"You have to be versatile. There's no end to tackle when it comes to bass. There's always new things and new techniques," said Mantz.
New techniques, new colors and new gear will always be hitting the market for the purpose of enticing both bass and bass fishermen. For those who wish to keep it simple though, Mantz recommends an old stand-by.
"As far as any one technique? It would be a jig. A jig will work in cold water, hot water, any time of the year. It's the most versatile bass bait there is," said Mantz.
Jigs come in virtually all colors of the spectrum, some of them are even multi-colored. There are gumball jigs, football jigs, weedless jigs, skirted jigs and no limit to the color of skirts or trailers. However, advises Mantz, the crayfish colors rank among his favorites.
"Smallies can't resist them. They cannot resist a crayfish," claimed Mantz. "It is the main forage that they eat. That is the one thing that they will chase constantly. Largemouths will too, but they also will go after whatever is available. They have a bigger menu than a smallmouth."
Bass offer an excellent alternative for fishermen seeking to try their skills on a species other than the two most often caught fish in the state - walleyes and northern pike. The state has numerous smallmouth waters and fewer, but excellent, largemouth opportunities.
"If you really want to have a lot of fun, go to Fish Creek Dam south of New Salem," said Mantz. "It has an excellent population of largemouth and smallmouth in there and a lot of nice-sized trout. Even the most novice of fishermen can catch 50 fish in one day out there. It's an incredible lake and there is some big ones in there."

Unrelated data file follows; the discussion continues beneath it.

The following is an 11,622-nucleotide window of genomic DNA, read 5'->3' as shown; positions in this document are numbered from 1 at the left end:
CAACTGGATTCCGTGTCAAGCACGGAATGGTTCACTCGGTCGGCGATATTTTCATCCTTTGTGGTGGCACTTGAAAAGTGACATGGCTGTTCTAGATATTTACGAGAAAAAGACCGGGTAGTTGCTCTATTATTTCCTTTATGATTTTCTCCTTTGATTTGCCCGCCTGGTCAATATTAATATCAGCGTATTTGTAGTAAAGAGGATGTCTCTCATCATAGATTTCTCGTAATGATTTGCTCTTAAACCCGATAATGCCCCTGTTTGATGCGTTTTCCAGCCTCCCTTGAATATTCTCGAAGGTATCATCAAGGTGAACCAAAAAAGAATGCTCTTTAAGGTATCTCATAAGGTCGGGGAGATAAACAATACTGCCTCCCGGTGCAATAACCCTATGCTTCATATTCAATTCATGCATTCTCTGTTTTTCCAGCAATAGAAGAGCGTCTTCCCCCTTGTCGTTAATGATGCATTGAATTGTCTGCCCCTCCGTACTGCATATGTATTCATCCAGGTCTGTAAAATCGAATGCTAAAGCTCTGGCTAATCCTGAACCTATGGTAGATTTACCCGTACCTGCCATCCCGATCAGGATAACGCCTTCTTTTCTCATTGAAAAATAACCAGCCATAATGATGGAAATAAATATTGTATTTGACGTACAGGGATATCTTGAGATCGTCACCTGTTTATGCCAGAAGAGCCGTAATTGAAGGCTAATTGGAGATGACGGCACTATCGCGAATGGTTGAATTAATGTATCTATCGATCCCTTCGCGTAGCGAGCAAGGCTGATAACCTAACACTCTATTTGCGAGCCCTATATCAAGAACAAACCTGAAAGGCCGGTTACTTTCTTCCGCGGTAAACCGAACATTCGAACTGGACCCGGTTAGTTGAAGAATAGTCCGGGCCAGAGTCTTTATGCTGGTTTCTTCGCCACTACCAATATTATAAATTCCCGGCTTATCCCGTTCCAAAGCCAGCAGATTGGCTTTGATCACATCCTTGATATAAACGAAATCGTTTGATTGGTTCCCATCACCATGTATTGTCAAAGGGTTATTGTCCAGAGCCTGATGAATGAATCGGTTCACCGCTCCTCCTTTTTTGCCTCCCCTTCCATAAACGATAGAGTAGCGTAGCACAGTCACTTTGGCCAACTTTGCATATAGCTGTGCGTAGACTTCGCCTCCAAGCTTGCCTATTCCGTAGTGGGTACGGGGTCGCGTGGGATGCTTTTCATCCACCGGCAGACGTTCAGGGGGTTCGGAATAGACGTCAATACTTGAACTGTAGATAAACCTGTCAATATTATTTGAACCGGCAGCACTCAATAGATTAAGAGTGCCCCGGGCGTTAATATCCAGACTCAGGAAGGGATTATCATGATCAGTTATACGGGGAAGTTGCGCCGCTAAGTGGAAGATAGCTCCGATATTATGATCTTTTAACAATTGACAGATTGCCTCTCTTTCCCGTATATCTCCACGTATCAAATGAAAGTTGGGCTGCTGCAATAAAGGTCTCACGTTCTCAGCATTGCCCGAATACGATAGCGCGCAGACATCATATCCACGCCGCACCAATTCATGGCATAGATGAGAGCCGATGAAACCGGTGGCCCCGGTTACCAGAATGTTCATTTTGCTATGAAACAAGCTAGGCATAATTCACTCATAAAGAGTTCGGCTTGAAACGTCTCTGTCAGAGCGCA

When asked what species of bass he prefers to hook, Mantz had a lengthy pause before replying, "I like the way smallmouths fight. They do fight harder than a largemouth but largemouths get bigger. It is fun to see a 6- or 7-pound largemouth hit a frog and just demolish it. They start jumping up and all over the place. It's also fun to catch a 4- or 5-pound smallie and see them just go bananas and jump for two minutes non-stop."
A difficult concept for many fishermen to realize is that smallmouth bass will travel through many feet of water, coming up from the depths, to get at a lure at or near the surface. According to Mantz, smallies will rise quickly to a bait if the visibility is sufficient.
"We actually do throw frogs and top-waters out in 50 to 60 feet of water," stated Mantz. "A smallie will come up from that deep to hit a frog. In the summertime, generally, they'll be out there in the deeper water, 25 to 30 feet, even as deep as 60 feet."
Mantz, who still enjoys an occasional walleye fishing trip, credits Janine Wentz of Mandan with introducing him to the technique of fishing artificial worms. Wentz is a former Bass Bandits champion who is slightly behind Mantz in the current standings. Another Bass Bandits competitor and former FLW tour fisherman, Matt Sullivan of Bismarck, has also shared a wealth of bass fishing knowledge with Mantz.
"Matt has got to the point where he's going to stop showing me stuff," laughed Mantz. "The first year on the circuit was a learning year because I wasn't very adept at catching bass. I did win the Classic, but that was their fault for having it at my home lake."
The Classic is the Bass Bandits final event of the year. Mantz has been fortunate enough to win it three straight times, but that is no guarantee of making it four in a row.
"The Classic this year is on Lake Sakakawea," noted Mantz. "It will be a whole different story. I look for it to be quite a battle."